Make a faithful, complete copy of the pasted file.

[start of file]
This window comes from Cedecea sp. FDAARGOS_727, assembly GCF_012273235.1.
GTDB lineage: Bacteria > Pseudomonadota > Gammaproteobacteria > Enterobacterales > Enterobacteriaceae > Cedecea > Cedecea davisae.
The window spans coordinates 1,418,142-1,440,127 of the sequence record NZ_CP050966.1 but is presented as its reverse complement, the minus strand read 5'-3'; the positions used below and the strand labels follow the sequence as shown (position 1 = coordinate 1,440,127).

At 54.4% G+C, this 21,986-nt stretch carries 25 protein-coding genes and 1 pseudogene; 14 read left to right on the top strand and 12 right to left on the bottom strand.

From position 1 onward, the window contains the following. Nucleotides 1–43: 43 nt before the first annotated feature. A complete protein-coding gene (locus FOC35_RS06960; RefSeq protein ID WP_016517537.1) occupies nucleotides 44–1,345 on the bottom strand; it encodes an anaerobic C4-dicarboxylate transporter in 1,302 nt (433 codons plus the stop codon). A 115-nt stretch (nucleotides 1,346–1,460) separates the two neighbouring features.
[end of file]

This window comes from Cedecea sp. FDAARGOS_727, assembly GCF_012273235.1.
GTDB lineage: Bacteria > Pseudomonadota > Gammaproteobacteria > Enterobacterales > Enterobacteriaceae > Cedecea > Cedecea davisae.
The window spans coordinates 1,418,142-1,440,127 of the sequence record NZ_CP050966.1 but is presented as its reverse complement, the minus strand read 5'-3'; the positions used below and the strand labels follow the sequence as shown (position 1 = coordinate 1,440,127).

At 54.4% G+C, this 21,986-nt stretch carries 25 protein-coding genes and 1 pseudogene; 14 read left to right on the top strand and 12 right to left on the bottom strand.

From position 1 onward, the window contains the following. Nucleotides 1–43: 43 nt before the first annotated feature. A complete protein-coding gene (locus FOC35_RS06960; RefSeq protein ID WP_016517537.1) occupies nucleotides 44–1,345 on the bottom strand; it encodes an anaerobic C4-dicarboxylate transporter in 1,302 nt (433 codons plus the stop codon). A 115-nt stretch (nucleotides 1,346–1,460) separates the two neighbouring features.